Hiroshima Peace Memorial Park Design Competition (1949) – Part II : Alternative Winning Designs

In the Design Competition for the Peace Memorial Park in 1949, there were two other winning entries that got the second and third prize respectively. We would be analysing their proposals and reasons for their lost and Tange’s win in the competition.

2nd Place – Yamashita Proposal

The second place entry (Fig.1) was submitted by Yamashita Toshirou (山下寿郎設計事務所), an architectural firm originating from Tokyo, which still exists today. They proposed a landscape design to be placed on the site, with winding paths throughout greenery that lead to the centre of the site, where the Memorial Building would be built. The form of the open space in front of the Memorial Building thus creates an axis that points to the east, which is the Motoyasu River. In addition, the original West Bank River that was located near the Ota River was erased in this design, to be replaced by thick landscaping.

Fig.1: Yamashita Design Proposal. Source: http://www.hiroshimapeacemedia.jp/abom/99abom/kiroku/mikan/tousen.html

As the majority of the design consists of dense greenery that surround the buildings in the centre, there are few direct links that connect the Peace Memorial Park from that of the surrounding urban structures: therefore, the design creates a sense of segregated isolation for the Park. In particular, the Park is not linked with the new 100m Road located to the south of the park, which would become a main circulation path in the city. Its weak connections to the city and its urban fabric does not relate well to the history and projected impact on the future of Hiroshima. It symbolizes a future of Hiroshima where the atomic bombing is viewed as a tragedy to be forgotten and isolated from, due to the passive nature of the design. Compared with Tange’s design which is more open and daring in its acknowledgement of the atomic bombing incident and more coherent in its relations to the city, it was no wonder that Tange won.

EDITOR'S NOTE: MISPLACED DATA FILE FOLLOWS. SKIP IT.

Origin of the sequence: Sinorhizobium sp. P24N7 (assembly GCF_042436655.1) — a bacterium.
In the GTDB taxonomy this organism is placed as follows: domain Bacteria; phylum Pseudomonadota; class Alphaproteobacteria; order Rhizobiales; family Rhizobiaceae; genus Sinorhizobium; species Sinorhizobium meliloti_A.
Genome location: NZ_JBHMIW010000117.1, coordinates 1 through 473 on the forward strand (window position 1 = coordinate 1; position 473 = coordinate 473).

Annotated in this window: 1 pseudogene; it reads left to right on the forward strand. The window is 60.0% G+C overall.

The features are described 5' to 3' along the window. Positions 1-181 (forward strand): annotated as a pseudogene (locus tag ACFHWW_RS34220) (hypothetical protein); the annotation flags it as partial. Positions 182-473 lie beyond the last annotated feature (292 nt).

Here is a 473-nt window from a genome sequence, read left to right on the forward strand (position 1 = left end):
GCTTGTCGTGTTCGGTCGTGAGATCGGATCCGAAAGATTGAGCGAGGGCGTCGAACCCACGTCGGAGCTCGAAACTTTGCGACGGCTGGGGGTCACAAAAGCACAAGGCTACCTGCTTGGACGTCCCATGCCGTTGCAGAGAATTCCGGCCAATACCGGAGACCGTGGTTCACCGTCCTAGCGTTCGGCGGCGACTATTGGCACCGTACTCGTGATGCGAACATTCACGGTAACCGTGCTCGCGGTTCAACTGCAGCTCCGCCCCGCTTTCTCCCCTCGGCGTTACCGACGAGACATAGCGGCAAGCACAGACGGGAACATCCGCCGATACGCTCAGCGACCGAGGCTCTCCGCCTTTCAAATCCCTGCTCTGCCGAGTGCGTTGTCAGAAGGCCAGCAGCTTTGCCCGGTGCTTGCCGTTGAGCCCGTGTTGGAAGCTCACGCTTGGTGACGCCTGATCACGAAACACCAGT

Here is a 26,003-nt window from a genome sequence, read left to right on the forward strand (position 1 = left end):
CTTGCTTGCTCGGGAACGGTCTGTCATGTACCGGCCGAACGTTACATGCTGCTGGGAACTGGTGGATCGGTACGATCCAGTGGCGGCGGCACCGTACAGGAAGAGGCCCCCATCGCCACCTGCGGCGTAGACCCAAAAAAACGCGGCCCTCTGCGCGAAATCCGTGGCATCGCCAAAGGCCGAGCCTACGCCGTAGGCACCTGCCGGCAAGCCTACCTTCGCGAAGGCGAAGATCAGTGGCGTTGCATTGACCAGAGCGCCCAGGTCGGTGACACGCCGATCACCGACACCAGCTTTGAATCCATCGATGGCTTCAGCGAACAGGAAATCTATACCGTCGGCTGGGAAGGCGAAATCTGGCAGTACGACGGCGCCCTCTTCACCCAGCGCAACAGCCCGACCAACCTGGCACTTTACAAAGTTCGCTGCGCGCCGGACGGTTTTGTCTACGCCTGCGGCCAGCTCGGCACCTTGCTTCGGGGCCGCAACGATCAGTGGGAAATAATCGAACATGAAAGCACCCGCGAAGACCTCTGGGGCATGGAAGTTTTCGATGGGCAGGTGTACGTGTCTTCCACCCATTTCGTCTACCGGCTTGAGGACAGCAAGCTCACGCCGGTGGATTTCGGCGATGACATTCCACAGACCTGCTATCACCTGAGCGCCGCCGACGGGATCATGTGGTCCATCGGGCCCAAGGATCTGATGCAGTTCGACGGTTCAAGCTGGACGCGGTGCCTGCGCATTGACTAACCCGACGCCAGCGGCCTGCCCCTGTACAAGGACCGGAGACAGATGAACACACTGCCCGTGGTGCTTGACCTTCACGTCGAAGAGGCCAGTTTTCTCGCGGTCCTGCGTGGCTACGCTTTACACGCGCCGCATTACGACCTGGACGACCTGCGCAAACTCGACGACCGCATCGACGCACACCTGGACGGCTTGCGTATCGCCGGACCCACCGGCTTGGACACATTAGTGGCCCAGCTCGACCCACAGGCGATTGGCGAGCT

3rd Place – Ryuzo Proposal

The third place design (Fig.2) was submitted by Arai Ryuzo (荒井龍三) from Yokohama, and it consists an arrangement of landscaping and a Peace Boulevard that points to the Memorial Building, which is located near the tip of the triangular site. The long lines of the roads therefore create an axis that points to the corner of the site, connecting the Memorial Building with the 100m Road at the south of the site.

Fig.2: Ryuzo Design Proposal. Source: http://www.hiroshimapeacemedia.jp/abom/99abom/kiroku/mikan/tousen.html

As the Memorial Building is placed near the tip of the site, it is separated from the main 100m roads by the Peace Boulevard, diminishing the connection between the surroundings and the main attraction of the Park. In addition, the axis created by the directionality of the roads points only to the tip of the site, which has little significance to the placement of the buildings and roads. In fact, this creates an oblique angle when connecting the roads of the Peace Boulevard to the 100m Road, resulting in an awkward composition overall when looking at the urban scale of the city. Although this design is considerably more open than that of Yamashita’s second place entry in its accessibility, when compared with Tange’s, its connections to the wider site context of the city still leave much to be desired, compounded with its absence to address the atomic bombing dome north to the site. It can be seen why this proposal lost to Tange’s in the competition.